• What do you need to do?
  • What do you need others to do?

Linked to this is setting the success criteria. What will a successful start look, feel and sound like. Identify these from the start, then you know what you’re aiming for, and there is less chance for misunderstandings and disappointment further down the line.

Finally – being really clear about your leadership role will be time-saving in the long run. It will reduce the time spent re-doing things, smoothing over misunderstandings and spending time doing things you didn’t need to do in the first place!

Part 2 looks at communication. In the meantime I’d welcome your comments on this topic 🙂

Image: FreeDigitalPhotos.net

Motivate me! (Part 1)

January 28, 2012

Leaders beware … your staff may appear enthusiastic, driven and motivated, but is it just for show? Do your staff say what they think you want to hear, or are their responses an honest reflection of how motivated they are?

As a leader or manager it’s important to know how to motivate your team. A mistake some leaders can make is to assume, often subconsciously, that their staff will be motivated in the same way they are. After all, they all work for the same organisation and have a common goal, right? … Wrong. Having a common goal doesn’t mean each person’s motivation style will be the same.

In Staying Motivated I briefly introduced some of the different motivational styles, and discussed the towards and away from characteristics in some detail. For this blog (and Part 2) I’ll introduce a different style. But first ….. a question:

How do you know that you’ve done a good job?

It’s best to answer this question when thinking about a specific target you’ve set yourself at work, and how you’ve faired so far in your achievement of it.

Write down all your thoughts when considering your answer. Give as full and detailed an answer as you can.

In Part 2, I’ll discuss the outcomes of this little task, and the style of motivation it corresponds to.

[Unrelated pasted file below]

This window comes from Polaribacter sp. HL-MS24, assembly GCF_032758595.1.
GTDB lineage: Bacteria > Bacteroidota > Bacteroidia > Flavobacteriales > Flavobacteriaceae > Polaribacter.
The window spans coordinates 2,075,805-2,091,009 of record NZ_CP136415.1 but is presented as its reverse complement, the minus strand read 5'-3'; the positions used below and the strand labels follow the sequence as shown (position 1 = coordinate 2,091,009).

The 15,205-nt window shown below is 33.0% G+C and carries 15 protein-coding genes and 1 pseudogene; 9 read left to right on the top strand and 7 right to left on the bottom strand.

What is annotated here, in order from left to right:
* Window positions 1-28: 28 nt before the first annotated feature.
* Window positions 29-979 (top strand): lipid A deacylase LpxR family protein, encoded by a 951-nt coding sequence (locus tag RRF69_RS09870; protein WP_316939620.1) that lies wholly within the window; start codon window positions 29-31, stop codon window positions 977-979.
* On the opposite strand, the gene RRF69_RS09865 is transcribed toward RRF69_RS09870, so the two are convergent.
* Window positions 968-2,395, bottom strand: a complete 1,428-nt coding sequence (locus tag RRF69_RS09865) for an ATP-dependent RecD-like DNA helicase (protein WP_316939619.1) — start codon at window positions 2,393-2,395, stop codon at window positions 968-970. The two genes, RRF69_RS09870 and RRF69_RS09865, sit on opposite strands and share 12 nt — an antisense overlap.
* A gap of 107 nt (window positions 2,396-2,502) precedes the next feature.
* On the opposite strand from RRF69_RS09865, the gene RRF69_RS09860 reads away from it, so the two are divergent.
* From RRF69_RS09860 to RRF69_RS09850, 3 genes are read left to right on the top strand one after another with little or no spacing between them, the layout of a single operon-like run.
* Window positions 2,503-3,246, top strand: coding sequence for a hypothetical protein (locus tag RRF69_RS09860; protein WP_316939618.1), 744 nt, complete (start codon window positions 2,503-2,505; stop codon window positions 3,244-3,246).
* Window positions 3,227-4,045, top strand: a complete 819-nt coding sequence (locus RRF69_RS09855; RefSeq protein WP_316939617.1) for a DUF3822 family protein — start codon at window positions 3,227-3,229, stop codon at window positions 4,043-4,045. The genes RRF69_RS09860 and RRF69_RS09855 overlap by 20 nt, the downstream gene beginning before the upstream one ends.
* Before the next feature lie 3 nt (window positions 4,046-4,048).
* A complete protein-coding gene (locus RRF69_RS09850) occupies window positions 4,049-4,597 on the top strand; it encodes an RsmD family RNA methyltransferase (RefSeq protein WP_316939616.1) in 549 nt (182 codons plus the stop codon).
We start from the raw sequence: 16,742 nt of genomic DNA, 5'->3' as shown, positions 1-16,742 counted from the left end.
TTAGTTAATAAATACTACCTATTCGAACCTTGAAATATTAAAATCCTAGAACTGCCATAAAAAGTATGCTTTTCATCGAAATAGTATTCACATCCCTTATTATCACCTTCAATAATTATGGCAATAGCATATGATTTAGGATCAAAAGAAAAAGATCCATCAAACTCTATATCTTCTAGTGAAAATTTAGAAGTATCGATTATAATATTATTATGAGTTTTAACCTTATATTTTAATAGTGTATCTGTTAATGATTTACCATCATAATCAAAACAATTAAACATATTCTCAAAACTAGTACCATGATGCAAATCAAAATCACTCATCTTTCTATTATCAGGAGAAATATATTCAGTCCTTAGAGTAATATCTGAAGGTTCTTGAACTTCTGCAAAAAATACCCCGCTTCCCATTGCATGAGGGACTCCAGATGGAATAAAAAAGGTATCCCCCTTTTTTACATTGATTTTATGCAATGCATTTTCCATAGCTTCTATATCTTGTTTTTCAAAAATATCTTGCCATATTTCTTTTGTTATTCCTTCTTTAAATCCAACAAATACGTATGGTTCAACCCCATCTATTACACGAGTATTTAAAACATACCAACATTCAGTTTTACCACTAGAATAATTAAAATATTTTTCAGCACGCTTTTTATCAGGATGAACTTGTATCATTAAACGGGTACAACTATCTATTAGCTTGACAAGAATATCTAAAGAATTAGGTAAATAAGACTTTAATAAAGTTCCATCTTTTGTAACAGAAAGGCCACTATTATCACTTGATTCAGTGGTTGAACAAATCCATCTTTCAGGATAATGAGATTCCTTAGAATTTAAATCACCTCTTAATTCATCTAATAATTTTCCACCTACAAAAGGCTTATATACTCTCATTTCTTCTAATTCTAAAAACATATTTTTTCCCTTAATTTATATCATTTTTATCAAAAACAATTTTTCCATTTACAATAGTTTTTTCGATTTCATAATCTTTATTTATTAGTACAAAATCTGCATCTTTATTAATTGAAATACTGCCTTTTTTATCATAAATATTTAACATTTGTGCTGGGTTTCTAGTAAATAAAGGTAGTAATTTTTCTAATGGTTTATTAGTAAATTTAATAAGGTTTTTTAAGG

In the meantime, feel free to share your responses to the question, in the comments section below!

(Photo: jscreationzs)

How often do you set exciting challenges for yourself?

October 3, 2011

During a recent walk through a nearby forest, which took in a Trim Trail, I came across this climbing wall. When I was young, I used to love climbing trees .. proper ‘tomboy’! As soon as I saw this I thought, “Now there’s a challenge! I’d love to have a go at that!”

Bearing in mind my tree-climbing days are well in the distant past, I think it’s fair to say I overestimated my ability to scale this wall. I think the idea is to get up to the top then down the other side …

… I managed to traverse across it from one side to the other! Nevertheless, the Outdoor Education lecturer at the Teacher Training college I attended would have been impressed … 3 points of contact on the wall at all times!

Even though I didn’t manage to achieve the full and proper use of this piece of equipment, I was very satisfied with my efforts 🙂 With a little practice (probably whilst no-one is looking!) I can see me getting over the top one day.

This was an exciting challenge rather than a daunting one. I was up for it and felt a great sense of achievement afterwards. Getting over the top will happen, it’s all about taking it one step (no pun intended!) at a time.

What kind of exciting challenges have you faced recently (both in your personal and working life)?

With these types of challenges, the excitement provides the added adrenalin which gets you through. For me, the motivation for doing this challenge came from the feeling I would get during and after it. Exciting challenges are perhaps those ones which are short-term, and ones where you’ll get a quick buzz from completing them.

Setting yourself exciting challenges on a regular basis does wonders for confidence and an overall sense of wellbeing. Daunting challenges have a different feel as you approach them. More on that topic in a different blog.

Reflecting back and moving forward

August 31, 2011

When I coach Head Teachers, the most common benefit they say they gain from coaching is “time and space to reflect”. As we come to the end of the school holidays and begin a new term, it’s time to start anew, a time for planning and moving forward. But how do you move forward without looking at what you’re moving forward from?

Reflecting back promotes healthy questionning:

  • What has gone well that needs to be maintained?
  • What could I / we do more of?
  • What needs to change?
  • How could I / we use our resources more effectively?

What other questions do you ask yourself? Perhaps you’ve already done your reflecting back. If so, what format did this take? Was it something you did sub-consciously, or with a more structured format (e.g. Performance Management / appraisal meetings)?